April 5, 2016 | By: Katie Pratt
Columbia, Ky.

An Adair County farmer is reporting promising results after his first winter using bale grazing to feed his cattle.

Bale grazing is a new concept for most Kentucky farmers. In bale grazing, the farmer sets out hay rolls in fields before winter feeding begins and restricts the cattle’s access to them using polywire fencing. Once the winter feeding begins, the farmer removes sections of the fencing to make two to three bales available to the cattle at a time. Once they eat that, the farmer opens more sections. Besides feeding cattle, bale grazing can help farmers get some free fertilizer in the form of better manure distribution.

It has been heavily promoted as a winter feeding option in western states for years, but Kentucky’s climate, geography and soil types are vastly different from those states.

Fred Thomas sought advice and assistance from Nick Roy, Adair County agent for agricultural and natural resources with the University of Kentucky Cooperative Extension Service, and Jeff Lehmkuhler, UK extension beef specialist, before his project began.

“What we want to see in this field is that we have increased the nitrogen, phosphorus and potassium levels in the regions that we fed the hay,” Lehmkuhler said. “Hopefully over time, because we have more organic matter in the soil, we’ll also see an increase in soil health, more microbial activity increasing the organic matter and giving us a buildup of soil overtime.”

Until this past winter, Thomas, like many Kentucky producers, sacrificed an area in one of his fields where he fed cattle during the winter.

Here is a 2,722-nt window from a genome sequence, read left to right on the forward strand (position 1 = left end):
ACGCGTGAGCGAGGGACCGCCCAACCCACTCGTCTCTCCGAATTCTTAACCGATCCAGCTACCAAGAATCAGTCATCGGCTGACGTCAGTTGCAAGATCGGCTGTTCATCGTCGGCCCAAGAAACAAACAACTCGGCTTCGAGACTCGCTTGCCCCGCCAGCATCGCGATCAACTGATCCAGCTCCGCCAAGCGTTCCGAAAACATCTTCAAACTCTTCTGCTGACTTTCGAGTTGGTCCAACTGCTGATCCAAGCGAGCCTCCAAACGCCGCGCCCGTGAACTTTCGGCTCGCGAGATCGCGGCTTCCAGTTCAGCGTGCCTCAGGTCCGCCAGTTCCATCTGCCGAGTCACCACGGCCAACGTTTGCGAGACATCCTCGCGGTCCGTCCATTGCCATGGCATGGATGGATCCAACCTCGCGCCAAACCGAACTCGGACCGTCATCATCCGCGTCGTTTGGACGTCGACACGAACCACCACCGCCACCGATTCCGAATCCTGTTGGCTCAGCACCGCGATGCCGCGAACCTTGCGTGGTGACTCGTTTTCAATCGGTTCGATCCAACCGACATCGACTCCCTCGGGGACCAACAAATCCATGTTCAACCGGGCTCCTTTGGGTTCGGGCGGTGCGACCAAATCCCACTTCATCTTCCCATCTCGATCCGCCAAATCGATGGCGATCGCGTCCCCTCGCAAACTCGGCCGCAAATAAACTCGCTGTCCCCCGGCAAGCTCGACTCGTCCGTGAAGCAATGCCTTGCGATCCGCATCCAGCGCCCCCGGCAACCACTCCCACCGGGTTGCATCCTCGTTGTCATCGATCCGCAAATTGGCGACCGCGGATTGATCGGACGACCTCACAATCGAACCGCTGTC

“In the past, I’d been feeding down on the bottom, but it just wasn’t a good situation,” Thomas said. “Bale grazing worked perfectly for me, because I had some puny fields that were low in fertilizer and were needing some nutrients put back in them. So I was really taking care of two things: getting cattle off the bottom and getting more fertilizer and more organic matter in my fields.”

Roy and Lehmkuhler helped him with background information, soil testing and site selection. Thomas lined the bales on ridgetops that were away from surface water. Thomas put in an alleyway so the cattle could access water.

“As we looked at where we might implement this, one of the things we wanted to do was to minimize the environmental impact and minimize nutrient runoff into surface water,” Lehmkuhler said. “We tried to keep a buffer on the steep hillsides so the grass could capture any runoff nutrients and actually benefit from those.”

Thomas used bale grazing to feed around 36 head of cattle. Those cattle consumed about two-thirds of a roll per day. They consumed about 40 percent more hay during the winter of 2014-2015. He credits less hay needed this year to less waste from bale grazing.

“Last year, I used 125 rolls, and I’m not going to use near that this year,” he said. “The cows look like they are in pretty good condition. Actually, I think my calves are a little too chubby. It certainly didn’t hurt them.”

Additional benefits Thomas reported included lower energy and fuel costs due to not having to use a tractor after initially placing the bales. In fact, Thomas didn’t start a tractor at all to bring hay to his herd this year. He also had less rot in his hay.

While Thomas has found many benefits to bale grazing, it does have some potential downsides including the cost of purchasing additional polywire fencing, moving the fencing during the winter and then purchasing the seed and reseeding the field.

“We have gotten great distribution of nutrients from our hay, however we have caused a great bit of damage to our existing forage base. So there’re tradeoffs,” Roy said. “In this situation, our soils here were very low in phosphorus and potassium. We were able to greatly benefit from good nutrient distribution, and we were ok with having to reseed this area after the winter.”

Thomas said he will try bale grazing again next winter but will move the location and space bales further apart to minimize the impact the cattle have on the existing forages.

UK extension personnel will continue to monitor the project for improvements in nutrients and soil health.

Contact: 

Jeff Lehmkuhler, 859-257-2853; Nick Roy, 270-384-2317

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